Scots Church Adelaide
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The Minister's Message

It has been a long time since I was in a cave.  At one stage, quite a while ago, I would not go past a sign for a cave without checking it out.  In Australia, there were places like Yarrongabilly, near Tumut.  Then, in the United States, I found plenty of opportunities to explore underground, from the enormously tedious Carlsbad Caverns to the delicate beauty of .  (Why do so many caves have strange names?)  However, I have not been down a cave for decades.

I was reminded of this recently while reading the book chosen for our Lenten Studies this year, Learning to Walk in the Dark, by Barbara Brown Taylor.  This work relates the author’s exploration as an adult of her childhood fear of the dark.  In so many ways in our culture and tradition, dark is associated with what is bad or to be feared.  Taylor sought out darkness in various forms in order to counteract her fears and to discover good and positive aspects of the darkness.

In one chapter, she relates how she went with some experienced cavers beyond the locked door of a show cave, into its wild interior.  For her, this was not a time of fear, but of revelation.  At one point, as she sat in the absolute darkness and quietness of the cave, she heard two sounds.  Later she was told that one was the sound of her nervous system, the other of her circulation – of her head and her heart, her thoughts and her feelings, if you like.  This was a revelation about herself.  At another point, she discovered in the light of her torch a delicate array of sparkling jewels.  When she took the stone back to the surface, it turned out to be, in bright light, just like a bit of grey gravel on the road.  “While I was looking for something large, bright, and unmistakably holy,” she writes, “God slips something small, dark, and apparently negligible in my pocket.  How many other treasures have I walked right by because they did not meet my standards?”  Her second revelation was about beauty in the world around her.  Her third revelation was about life.  This month, we are looking forward to Easter, which at Scots we celebrate with an ancient tradition of light.  Yet, Barbara Brown Taylor noted, the resurrection occurred in the dark, in a tomb that was a cave in the rock, in complete silence and in absolute darkness, like that in which she sat.  “Life starts in the dark.  Whether it is a seed in the ground, a baby in the womb, or Jesus in the tomb, it starts in the dark.”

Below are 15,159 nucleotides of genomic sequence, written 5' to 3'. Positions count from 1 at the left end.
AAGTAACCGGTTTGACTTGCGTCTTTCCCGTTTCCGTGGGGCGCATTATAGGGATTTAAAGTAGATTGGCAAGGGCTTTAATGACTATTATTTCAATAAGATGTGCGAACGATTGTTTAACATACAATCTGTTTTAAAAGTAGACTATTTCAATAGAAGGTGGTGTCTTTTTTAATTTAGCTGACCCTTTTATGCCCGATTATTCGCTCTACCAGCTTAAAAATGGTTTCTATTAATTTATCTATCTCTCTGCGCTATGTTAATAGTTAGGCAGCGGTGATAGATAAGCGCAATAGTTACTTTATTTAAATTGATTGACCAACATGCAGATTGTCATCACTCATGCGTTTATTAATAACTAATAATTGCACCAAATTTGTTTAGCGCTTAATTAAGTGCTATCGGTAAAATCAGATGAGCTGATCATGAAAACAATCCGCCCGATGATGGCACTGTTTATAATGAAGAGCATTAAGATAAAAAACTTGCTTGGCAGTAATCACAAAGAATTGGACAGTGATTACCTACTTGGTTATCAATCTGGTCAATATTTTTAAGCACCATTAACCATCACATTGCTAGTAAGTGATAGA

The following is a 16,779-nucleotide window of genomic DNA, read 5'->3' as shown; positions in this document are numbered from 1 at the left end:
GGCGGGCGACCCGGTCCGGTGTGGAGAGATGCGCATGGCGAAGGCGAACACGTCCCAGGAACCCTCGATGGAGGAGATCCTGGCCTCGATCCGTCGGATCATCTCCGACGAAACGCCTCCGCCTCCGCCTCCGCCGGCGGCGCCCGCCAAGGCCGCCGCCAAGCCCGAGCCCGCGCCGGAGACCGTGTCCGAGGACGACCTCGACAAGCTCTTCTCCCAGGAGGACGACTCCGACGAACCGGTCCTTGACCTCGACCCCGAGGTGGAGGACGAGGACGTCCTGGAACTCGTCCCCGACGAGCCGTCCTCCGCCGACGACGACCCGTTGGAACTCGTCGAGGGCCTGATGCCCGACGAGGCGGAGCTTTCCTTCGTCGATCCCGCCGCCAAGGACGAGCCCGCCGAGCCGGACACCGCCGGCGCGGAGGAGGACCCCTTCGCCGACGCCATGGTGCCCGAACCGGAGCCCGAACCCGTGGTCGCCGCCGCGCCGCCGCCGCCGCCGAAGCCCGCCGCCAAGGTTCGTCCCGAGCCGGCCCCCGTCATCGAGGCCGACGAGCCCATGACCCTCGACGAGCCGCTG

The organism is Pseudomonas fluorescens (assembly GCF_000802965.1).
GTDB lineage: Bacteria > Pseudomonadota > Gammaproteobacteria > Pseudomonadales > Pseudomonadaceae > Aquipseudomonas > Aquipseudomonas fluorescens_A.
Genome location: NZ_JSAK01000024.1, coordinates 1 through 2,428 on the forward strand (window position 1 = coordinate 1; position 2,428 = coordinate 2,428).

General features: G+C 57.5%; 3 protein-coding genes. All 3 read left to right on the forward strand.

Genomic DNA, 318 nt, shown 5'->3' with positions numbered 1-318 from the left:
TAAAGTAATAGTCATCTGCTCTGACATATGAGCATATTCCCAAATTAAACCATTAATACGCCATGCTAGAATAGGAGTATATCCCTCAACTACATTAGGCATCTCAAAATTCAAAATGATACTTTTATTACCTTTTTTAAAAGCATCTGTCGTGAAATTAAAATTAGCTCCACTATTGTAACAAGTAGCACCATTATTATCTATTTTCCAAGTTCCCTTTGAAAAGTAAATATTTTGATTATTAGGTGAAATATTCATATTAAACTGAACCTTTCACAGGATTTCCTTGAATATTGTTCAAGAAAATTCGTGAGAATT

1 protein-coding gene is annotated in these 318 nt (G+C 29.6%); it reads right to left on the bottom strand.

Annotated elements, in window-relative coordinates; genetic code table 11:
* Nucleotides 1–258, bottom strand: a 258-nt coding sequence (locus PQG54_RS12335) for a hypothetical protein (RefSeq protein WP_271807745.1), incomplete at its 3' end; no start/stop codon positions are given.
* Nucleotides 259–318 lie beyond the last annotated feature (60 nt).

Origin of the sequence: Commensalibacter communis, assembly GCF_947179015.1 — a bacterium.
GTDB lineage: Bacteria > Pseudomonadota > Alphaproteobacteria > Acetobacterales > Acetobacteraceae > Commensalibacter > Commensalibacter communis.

All this makes me wonder, What caves are you in at the moment?  We are travelling through Lent, a period of self-reflection, looking forward to the joyous celebration of the resurrection at Easter.  All this should be predictable and good.  Yet, often in our lives, we find ourselves in a place of darkness, of silence, of fear … in a cave.  Perhaps some part of our life is going just fine, while some other part is a cave.  What caves are you in at the moment?  Is it the sort of place from which you need to be led out?  Or do you need to go further in?  What about those three revelations that Barbara Brown Taylor wrote of?  In the darkness, the silence, perhaps the fear, what might be revealed about yourself, about your mind and heart?  Like the ordinary stone, what beauty lies before you, overlooked because it does not match your expectations of what is beautiful? 

And what new life is starting in that cave?  This last is the promise and hope of Easter – that even in the darkness, silence and fear, or, rather, especially in the darkness, the silence and fear, God works to bring new life forth for us.

Rev Dr Peter Trudinger 

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